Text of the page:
Over the past couple of years quite a few people have asked me how to make an animated gif, as I LOVE a good old animated gif, and make them loads to document my creative work.
Here I will lead you through making an animated gif from photos with photoshop, but you can use the same method to animate any kind of image, and also use free online tools like Gimp instead of photoshop. I use CS4 here, but it is practically the same as earlier/later photoshop versions.
It should take about 10mins or less to make a short animation once you get the hang of it.
"Why not use an app?" I hear you cry!
I've tried a few auto gif making apps, and they are all very basic -and you don't have the control you do if you use photoshop or similar.
Step 1: Organize Sequence
Name and order the sequence of photos you want to animate, and place in a folder. (staying organized from the start helps you make a gif in minutes!)
Step 2: Import
Open Photoshop, and import files as layers to one image, go to: file ---> scripts ---> load files into stack.
Step 3: Select and Align
Click browse and select the images you organized in step 1.
Be sure to check “attempt to automatically align source images”. This will align all your images to the best fit, and save you a lot of time (I used to line up all the image by eye and it took AAAAAGES!). When you've checked the box, hit OK, and images will open as multiple layers in one image.
Step 4: Open animation window
Now to make the animation (yipee!). First get the animation window up: window ---> animation.
Step 5: Animation Frames
The animation window will open somewhere on your screen, this is where you will create the animated gif.
Note: sometimes when you open the animation window it may not open with frames automatically, and it will look like the image below. If this is the case, choose “convert to frame animation” in right bottom corner.
Step 6: Delay
Before you start making the animation, it is best to set up the time delay on the 1st frame (as this will duplicate for any frames you add, and it is a pain to change each one individually). Click the arrow for the time delay menu, this will be how long between each frame. I recommend 0.1 or 0.2 for speedy gifs, but you can experiment with this.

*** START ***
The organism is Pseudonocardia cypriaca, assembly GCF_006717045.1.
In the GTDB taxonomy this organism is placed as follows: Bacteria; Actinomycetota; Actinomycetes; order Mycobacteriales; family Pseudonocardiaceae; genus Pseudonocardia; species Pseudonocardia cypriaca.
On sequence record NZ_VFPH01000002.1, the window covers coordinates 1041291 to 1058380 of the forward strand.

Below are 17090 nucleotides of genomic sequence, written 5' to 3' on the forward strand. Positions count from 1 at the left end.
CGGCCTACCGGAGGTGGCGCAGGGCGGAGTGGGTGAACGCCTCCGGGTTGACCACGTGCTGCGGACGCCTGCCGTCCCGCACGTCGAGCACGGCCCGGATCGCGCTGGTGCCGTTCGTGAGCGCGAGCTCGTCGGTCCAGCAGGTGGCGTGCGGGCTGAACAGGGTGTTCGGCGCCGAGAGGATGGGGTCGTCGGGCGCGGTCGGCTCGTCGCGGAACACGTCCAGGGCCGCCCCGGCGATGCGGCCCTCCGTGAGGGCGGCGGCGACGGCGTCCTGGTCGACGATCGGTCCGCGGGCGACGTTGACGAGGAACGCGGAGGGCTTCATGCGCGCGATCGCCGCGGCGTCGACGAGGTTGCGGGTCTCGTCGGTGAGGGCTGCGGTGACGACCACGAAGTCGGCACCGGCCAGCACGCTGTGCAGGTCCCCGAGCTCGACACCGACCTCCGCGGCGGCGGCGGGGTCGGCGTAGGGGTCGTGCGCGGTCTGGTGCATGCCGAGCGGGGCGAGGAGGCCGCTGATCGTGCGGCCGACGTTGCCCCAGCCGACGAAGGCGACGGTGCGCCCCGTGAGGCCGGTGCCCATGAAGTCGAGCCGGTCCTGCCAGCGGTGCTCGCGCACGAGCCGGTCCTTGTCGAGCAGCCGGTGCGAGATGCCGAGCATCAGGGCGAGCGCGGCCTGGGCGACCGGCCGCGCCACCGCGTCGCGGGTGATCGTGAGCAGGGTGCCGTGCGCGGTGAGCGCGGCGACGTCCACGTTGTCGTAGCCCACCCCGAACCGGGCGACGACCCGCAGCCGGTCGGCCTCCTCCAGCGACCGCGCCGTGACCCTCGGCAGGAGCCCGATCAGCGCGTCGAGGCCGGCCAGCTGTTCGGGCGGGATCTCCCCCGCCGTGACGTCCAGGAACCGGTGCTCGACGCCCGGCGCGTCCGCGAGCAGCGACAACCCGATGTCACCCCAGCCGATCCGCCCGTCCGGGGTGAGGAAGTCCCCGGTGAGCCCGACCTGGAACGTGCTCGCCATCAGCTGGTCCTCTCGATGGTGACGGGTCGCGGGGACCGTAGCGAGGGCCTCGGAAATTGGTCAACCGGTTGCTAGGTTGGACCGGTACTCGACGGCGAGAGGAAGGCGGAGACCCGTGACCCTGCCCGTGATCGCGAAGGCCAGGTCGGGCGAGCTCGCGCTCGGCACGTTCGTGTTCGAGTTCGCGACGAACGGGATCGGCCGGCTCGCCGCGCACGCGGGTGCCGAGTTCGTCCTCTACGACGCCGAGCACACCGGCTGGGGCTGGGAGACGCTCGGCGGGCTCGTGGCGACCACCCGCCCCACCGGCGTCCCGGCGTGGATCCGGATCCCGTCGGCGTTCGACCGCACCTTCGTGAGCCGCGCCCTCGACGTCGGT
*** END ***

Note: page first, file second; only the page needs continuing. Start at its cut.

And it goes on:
Step 7: ANIMATE!!
Each photo in your gif will be a frame. You can use as many frames as you like, but remember the more you choose the bigger the file will be (and slower to load).
The animation window will open with 1 frame. To create more frames, click the duplicate frame box to add the desired number of frames (in this case 4). To create the animation add your layer sequence to the 4 frames. Make sure that the layer is visible on the frame by clicking (or de-clicking) the eye icon. Getting this right it the trickiest part.
1st frame = top layer is visible
2nd frame = 2nd layer is visible
3rd frame = 3rd layer is visible
4th frame = bottom layer is visible
Step 8: Looping and cropping
Select the looping options to determine how many cycles you want your gif to run through (I usually choose forever which means it will be on a continuous loop).
You’ll probably need to crop the image so that there is no dead space around the edges, where the layers do not align. Sometimes I use the patch or clone tool to create a “fake” border if one of my layers is too small -this is a good trick if you don’t want to loose the edges of all of your layers.
Step 9: Saving
Now you’ve made the animation, and need to save as a gif file. Go to file --> Save for web and devices.
Use the same preset options as the image. If you have a large image, adjust image size (If you are embedding in a blog or Flickr, you will need to add the media in it’s original size, else it does not function properly. So choose a good width for viewing. I usually go for a width of 600 to 700 px). Now hit save. Congratulations -you’ve made a gif!